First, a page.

I agree that the picture leans more towards ''fashion'' , rather than architecture or portrait, although t can be all three with clever use of the environmental space and deep understanding of a person's psyche, tastes or inclinations. I look at the hook and the implied metaphor. Probably it could work better if the model was to pose of the other side of this metal pillar.

A photograph is our attempt to catch the light or display characteristics of people or objects with it at a very specific point of time. Our frame is an amount of space where light and shadow should help each other to be displayed and come out effectively.

I think the current framing, posing and stylistic selections do little justice to the potential of the space and the model.

Framing-wise, the bright top part of the image, above this horizontal pillar, seems to be an excess, which offers little, if any, interest to the picture with the addition of a grey sky. The abolition of this space, would help our eyes focus in other bright areas, with the biggest one being the spot where the model has posed. In addition if helps creating a ''closed'' frame where the feeling of entrapment, enslavement or potential torture (due to the hook) is carried easily as a metaphor. Further cropping of the 2 most right pillars helps creating a composition of 3 verticals where the poser is almost in the middle, thus is clearly noticeable. Same-wise a slight trimming from the bottom at the bases of the pillars (which vanishes the lightly coloured path) closes the ''entrapping'' space holding the poser tightly. I understand that my cropping suggestion may imbalance your play of thirds there but I think the rules are not there not to be broken, they are mere suggestions which here were not fit for the concepts you seemed keen to explore.

Posing, apart from facial expression, which I like for not looking at the lens has to do a lot with the positioning of the body and I suspect here your model is standing on the wrong foot. The current positioning of the right foot hides the high heel of the shoe on the left leg, alike with the big grey strut on the pillar base which hides the heel of the right foot to be seen. It is again a play of light and shadow or silhouette which could make this more edgy. My suggestion would be to keep the left leg straight and bring the right foot backwards close to her bottom.

I shall agree that the top garment may create a thin figure but the amount on white at the back is almost lost in the grey background. The length of the blouse at the back covers a very nice line of her figure, shame. A monochrome black blouse might had looked better especially if the hair on the left were brought in the front too. A smaller ''frame within a frame'' could have been created if the left arm was closer to the top of the head.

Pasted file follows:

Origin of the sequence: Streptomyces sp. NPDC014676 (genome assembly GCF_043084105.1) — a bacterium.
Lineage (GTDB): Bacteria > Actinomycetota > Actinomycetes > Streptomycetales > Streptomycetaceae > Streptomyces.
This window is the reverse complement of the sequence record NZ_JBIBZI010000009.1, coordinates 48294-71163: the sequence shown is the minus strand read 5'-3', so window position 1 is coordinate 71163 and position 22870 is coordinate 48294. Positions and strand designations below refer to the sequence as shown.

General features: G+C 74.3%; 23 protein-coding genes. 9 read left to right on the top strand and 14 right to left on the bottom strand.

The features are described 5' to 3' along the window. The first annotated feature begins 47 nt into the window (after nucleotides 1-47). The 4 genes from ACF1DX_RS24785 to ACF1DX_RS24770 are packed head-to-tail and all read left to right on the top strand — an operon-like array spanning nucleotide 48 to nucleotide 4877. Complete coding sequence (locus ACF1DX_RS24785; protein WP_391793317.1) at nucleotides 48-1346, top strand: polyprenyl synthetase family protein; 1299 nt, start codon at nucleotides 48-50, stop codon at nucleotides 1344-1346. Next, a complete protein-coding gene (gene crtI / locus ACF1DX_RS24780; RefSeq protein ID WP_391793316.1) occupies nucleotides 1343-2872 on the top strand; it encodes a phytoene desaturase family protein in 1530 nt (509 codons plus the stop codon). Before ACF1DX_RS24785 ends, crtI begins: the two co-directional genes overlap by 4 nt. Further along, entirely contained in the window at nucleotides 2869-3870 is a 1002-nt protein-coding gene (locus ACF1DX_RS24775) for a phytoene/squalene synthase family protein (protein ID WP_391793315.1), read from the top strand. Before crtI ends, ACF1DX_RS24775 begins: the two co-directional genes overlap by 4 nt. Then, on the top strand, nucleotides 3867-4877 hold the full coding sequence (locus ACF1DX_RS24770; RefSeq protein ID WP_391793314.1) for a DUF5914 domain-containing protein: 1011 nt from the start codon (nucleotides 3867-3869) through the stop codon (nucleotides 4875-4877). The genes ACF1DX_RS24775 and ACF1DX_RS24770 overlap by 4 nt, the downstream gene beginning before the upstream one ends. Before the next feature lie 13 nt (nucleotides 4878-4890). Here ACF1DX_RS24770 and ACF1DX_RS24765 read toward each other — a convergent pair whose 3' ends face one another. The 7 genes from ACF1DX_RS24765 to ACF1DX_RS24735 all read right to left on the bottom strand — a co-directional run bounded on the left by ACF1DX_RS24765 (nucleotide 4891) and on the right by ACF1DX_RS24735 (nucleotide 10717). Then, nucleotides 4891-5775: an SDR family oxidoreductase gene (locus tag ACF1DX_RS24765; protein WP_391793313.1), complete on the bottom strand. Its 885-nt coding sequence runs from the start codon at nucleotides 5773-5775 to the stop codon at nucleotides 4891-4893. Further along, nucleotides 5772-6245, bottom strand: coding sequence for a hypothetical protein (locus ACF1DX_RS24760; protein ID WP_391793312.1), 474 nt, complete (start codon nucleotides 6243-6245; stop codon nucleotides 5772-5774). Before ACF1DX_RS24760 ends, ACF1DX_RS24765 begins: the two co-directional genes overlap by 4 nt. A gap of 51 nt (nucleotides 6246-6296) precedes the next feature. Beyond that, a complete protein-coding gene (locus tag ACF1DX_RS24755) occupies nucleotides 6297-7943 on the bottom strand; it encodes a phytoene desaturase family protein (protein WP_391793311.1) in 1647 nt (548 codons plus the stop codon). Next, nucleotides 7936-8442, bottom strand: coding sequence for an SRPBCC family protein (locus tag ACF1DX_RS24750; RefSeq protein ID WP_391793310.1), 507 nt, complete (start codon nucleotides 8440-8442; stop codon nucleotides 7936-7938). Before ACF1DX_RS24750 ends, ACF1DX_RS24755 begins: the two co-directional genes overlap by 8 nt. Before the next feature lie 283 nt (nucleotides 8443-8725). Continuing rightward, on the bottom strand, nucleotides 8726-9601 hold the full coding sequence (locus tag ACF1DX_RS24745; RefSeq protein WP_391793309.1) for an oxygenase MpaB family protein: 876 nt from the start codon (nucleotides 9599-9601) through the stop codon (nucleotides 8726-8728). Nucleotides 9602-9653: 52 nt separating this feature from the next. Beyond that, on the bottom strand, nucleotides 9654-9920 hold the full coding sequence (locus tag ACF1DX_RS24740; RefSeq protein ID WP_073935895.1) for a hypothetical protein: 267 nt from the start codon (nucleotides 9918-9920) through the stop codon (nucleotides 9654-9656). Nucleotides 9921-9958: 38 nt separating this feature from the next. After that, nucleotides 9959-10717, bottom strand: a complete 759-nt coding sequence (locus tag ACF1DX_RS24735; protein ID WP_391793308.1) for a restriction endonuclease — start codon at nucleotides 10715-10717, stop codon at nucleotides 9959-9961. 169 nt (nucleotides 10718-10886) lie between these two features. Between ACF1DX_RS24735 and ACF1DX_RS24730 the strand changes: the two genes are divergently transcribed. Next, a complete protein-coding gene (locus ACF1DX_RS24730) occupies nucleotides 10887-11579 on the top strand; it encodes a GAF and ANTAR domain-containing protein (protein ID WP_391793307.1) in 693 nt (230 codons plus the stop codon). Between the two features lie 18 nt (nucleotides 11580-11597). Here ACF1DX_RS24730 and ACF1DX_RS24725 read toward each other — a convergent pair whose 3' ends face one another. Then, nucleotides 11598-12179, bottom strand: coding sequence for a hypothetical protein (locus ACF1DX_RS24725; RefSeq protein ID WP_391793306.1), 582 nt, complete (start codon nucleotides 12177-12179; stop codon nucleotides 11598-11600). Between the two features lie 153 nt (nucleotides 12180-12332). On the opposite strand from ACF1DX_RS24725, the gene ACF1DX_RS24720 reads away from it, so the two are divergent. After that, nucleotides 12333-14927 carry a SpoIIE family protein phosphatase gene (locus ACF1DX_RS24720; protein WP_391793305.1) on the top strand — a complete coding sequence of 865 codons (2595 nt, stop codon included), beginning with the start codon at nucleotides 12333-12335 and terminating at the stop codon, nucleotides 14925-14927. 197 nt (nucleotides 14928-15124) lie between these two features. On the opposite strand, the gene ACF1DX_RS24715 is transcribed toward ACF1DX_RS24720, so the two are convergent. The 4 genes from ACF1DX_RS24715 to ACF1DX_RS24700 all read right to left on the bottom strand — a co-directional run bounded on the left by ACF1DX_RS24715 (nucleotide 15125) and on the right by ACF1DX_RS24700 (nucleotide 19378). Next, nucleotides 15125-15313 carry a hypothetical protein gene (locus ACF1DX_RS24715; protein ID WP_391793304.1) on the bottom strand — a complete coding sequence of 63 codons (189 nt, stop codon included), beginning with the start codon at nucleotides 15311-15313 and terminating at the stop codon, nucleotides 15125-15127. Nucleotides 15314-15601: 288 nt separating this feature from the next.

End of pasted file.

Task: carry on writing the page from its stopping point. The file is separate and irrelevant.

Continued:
I know that working with a professional model may be an expensive exercise therefore I think that careful planning and even sketching of the poses could address such issues early so your time is consumed in great shots.

30/10/2014 - 10:29 PM

look me close

look me closeHiya!

A couple of additional suggestions from me, worthy to explore as I don't seem them mentioned here.

Colour: A red leaf. Red as blood, would be a much more human-like feature with its symbolic meanings and messages.
A blue leaf. Blue as the sea. Until recently we believed water on Earth was an element which arrived after the creation of the sun, scientists now believe that water quantities on Earth are much older than we supposed.

A black and white version would make this a timeless classic too. Monochrome could display the features, shapes and patterns in a strong way.

An upside version of the picture. The leaf is hanging from the tree to collect light. Bringing it upside down would equal raising our hands to collect the sunshine or the rain, the presents from the sky. An upside picture would also imitate a tree with branches going up rather than down, as a conophore. Plus the fact that the pyramid like pattern now would turn to a more fair pattern where wealth (water) is lead to the centre for feeding the root which in turn would see the tree grow.

best regards
20/10/2014 - 12:11 AM

River 2

River 2Hi!

Tricky shot this one.... I have seen that you had another pic of this model in your portfolio, oblong and vertical; it really suited the model's figure.

This frame though makes me think if it is the optimal you could get from her. Square framing seems to have given just a bit more than the necessary empty space on both sides right and left, and the white of the sleeve is cut off abruptly on the hand we see on the right. Therefore I would suggest a vertical orientation of an oblong shape, here as well.

What makes this picture striking is the two colours, red and black, while the white acts as a elegant and stylish median with playful presence in her sunglasses. Yet the three dimensional space of depth could be stressed far more if she had not fixed the sunglasses on her nose but she acted as if she was adjusting them about 1cm away from the nose.